As of 2021, phenibut is classified as a controlled substance in Australia, France, Hungary, Italy, and Lithuania. Its legal status in Europe has been proposed for reconsideration due to its recreational potential. In February 2018, the Australian Therapeutic Goods Administration prohibited phenibut, categorizing it as a Schedule 9 substance due to health concerns related to withdrawal and overdose.
On November 14, 2018, Hungary added phenibut and 10 other substances to its New Psychoactive Substances ban list. Italy followed suit on August 26, 2020, adding phenibut to its New Psychoactive Substances ban list. France prohibited phenibut on September 18, 2020, listing it as a controlled psychoactive substance, thus disallowing production, sale, storage, and use.
In the United States, phenibut is not classified as a controlled substance. However, dietary supplements containing phenibut are illegal to introduce into interstate commerce because phenibut is considered a “New Drug.” Any food, supplement, cosmetic, or drug containing phenibut is therefore misbranded. Alabama also scheduled phenibut and tianeptine in 2021 through actions of the Alabama Department of Public Health and the state legislature.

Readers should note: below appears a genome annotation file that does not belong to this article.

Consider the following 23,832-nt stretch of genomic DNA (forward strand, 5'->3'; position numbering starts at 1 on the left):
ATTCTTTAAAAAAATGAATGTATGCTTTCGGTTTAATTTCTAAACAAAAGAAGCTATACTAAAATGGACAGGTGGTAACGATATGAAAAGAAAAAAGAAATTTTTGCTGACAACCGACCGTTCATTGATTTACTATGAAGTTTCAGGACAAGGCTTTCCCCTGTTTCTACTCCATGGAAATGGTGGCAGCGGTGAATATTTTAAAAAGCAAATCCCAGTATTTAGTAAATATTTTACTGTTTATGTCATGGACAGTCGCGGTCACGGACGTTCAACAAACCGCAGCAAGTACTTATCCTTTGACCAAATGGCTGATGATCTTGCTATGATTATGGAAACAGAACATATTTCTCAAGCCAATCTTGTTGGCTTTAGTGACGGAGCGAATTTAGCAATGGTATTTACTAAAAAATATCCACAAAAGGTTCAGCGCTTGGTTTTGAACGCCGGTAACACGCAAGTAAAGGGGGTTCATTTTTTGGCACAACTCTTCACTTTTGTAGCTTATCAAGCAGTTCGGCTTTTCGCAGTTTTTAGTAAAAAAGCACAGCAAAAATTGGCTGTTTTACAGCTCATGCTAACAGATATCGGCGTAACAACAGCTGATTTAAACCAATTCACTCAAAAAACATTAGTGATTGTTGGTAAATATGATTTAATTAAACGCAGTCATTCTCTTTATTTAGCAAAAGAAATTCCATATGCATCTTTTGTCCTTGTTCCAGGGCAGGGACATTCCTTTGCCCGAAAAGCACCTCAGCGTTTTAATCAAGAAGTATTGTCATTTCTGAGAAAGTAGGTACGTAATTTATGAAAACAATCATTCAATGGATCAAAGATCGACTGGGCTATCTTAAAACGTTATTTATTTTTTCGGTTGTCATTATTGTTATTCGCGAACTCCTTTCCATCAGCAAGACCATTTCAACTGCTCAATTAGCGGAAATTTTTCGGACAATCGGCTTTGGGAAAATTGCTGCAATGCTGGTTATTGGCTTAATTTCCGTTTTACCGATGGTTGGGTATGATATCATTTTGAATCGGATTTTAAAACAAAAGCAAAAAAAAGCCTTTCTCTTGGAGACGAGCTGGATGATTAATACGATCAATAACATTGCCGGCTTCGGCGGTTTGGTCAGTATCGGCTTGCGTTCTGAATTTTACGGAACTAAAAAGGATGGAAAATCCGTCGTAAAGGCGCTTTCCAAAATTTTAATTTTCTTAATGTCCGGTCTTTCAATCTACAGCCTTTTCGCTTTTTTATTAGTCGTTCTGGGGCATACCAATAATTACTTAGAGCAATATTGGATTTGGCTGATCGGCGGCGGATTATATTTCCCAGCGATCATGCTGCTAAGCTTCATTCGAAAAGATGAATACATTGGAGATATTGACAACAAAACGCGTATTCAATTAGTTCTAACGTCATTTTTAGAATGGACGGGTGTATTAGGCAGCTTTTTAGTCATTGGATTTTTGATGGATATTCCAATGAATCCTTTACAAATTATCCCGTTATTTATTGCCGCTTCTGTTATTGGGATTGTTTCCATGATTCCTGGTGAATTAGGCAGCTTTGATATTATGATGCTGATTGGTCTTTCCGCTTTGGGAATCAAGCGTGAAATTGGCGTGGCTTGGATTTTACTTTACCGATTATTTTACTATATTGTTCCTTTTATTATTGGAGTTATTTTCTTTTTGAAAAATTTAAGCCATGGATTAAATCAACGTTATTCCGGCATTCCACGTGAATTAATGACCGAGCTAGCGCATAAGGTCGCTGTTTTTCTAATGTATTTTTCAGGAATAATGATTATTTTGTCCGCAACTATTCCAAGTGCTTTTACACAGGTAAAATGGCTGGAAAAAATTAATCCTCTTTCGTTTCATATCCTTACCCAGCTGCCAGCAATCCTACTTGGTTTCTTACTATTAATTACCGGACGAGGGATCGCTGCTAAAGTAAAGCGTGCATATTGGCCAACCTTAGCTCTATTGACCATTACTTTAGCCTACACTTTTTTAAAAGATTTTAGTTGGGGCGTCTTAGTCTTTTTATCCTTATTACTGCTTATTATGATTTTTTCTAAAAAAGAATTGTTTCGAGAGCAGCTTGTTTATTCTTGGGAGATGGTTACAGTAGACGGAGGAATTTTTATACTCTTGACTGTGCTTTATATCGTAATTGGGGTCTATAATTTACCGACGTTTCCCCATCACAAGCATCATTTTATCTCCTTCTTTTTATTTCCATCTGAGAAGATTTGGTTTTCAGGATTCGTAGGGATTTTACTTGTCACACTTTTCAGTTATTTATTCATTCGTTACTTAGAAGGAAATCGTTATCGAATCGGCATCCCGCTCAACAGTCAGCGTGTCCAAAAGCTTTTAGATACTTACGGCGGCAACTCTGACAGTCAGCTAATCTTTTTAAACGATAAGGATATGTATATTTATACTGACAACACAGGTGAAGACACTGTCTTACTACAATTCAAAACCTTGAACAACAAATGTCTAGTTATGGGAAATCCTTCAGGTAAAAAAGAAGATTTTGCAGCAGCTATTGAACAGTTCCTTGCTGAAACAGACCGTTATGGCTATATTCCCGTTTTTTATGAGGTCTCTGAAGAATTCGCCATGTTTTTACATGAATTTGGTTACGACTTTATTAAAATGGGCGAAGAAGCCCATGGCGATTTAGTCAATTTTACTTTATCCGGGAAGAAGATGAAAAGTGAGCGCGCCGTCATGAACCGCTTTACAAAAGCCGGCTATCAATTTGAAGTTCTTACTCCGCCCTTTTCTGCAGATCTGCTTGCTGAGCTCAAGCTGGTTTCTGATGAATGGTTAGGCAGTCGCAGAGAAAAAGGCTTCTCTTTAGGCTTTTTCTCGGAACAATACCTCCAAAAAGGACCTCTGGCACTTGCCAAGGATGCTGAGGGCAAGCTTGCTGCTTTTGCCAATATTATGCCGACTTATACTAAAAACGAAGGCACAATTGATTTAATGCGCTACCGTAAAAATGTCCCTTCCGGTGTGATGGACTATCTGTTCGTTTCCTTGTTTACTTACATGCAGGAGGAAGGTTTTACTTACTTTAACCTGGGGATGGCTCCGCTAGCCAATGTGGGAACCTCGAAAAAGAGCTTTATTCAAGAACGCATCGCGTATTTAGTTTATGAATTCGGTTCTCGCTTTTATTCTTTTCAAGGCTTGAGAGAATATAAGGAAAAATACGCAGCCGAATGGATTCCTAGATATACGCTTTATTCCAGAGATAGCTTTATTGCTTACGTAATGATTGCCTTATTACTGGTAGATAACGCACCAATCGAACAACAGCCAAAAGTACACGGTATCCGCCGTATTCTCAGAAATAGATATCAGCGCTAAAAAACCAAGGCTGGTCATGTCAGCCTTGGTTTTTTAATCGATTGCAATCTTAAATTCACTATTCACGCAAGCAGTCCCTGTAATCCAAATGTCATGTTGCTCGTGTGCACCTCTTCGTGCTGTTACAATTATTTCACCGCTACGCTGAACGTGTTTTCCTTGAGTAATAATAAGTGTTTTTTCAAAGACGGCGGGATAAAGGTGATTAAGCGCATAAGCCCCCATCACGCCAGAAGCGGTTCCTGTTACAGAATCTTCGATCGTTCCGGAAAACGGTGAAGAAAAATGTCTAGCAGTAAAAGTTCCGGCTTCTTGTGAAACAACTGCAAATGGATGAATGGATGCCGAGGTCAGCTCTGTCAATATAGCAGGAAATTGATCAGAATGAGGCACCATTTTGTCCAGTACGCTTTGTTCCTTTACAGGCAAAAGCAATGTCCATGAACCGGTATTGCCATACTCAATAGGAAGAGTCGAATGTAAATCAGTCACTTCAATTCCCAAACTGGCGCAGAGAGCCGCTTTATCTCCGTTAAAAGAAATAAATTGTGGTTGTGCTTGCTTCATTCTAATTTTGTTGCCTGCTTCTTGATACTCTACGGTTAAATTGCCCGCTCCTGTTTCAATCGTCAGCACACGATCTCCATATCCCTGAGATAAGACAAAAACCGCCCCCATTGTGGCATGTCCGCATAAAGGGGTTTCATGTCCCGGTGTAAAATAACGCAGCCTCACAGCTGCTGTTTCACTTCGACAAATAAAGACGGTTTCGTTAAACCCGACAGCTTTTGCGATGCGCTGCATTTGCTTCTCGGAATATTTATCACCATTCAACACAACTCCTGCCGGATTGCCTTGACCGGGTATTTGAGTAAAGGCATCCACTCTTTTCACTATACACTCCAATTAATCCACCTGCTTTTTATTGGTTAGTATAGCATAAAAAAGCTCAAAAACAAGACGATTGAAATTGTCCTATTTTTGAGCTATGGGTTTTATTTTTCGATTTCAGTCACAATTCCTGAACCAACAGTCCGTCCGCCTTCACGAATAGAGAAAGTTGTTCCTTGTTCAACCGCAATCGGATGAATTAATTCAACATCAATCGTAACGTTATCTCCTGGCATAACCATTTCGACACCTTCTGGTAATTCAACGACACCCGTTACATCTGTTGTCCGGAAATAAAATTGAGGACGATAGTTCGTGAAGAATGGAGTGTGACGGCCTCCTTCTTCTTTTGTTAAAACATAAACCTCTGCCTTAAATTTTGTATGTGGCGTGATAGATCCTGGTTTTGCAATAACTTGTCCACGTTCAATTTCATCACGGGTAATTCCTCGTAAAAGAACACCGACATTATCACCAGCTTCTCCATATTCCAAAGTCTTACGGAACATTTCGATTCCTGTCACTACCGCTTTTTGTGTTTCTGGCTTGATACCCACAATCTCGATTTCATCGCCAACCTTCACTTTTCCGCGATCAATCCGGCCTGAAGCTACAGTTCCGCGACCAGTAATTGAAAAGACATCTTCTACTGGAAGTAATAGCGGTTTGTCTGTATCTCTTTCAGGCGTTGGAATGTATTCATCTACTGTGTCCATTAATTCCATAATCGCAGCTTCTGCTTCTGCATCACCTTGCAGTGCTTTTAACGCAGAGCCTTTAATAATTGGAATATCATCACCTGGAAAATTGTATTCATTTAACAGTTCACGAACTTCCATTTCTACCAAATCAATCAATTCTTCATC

1. What is Phenibut?
- Phenibut is a synthetic compound created from the neurotransmitter GABA (Gamma-Aminobutyric Acid). It is known for its potential calming and anxiolytic effects.
2. How is Phenibut Used?
- Phenibut is commonly used as a pharmaceutical drug to manage anxiety, improve sleep, and treat conditions such as insomnia. It’s also used for other indications like asthenia, depression, and vestibular disorders.
3. Where is Phenibut Available?
- Phenibut is approved and available as a medication in Russia, Ukraine, Belarus, and Latvia. In other countries, it is sold online as a nutritional supplement without a prescription.
4. What Are the Available Forms of Phenibut?
- Phenibut is available in the form of oral tablets, usually in 250 mg or 500 mg doses, as well as a solution for infusion at a concentration of 10 mg/mL.
5. What Are the Possible Side Effects of Phenibut?
- Phenibut is generally well-tolerated, but potential side effects may include sedation, nausea, irritability, agitation, dizziness, and headaches. At high doses, it can lead to motor incoordination and hangovers.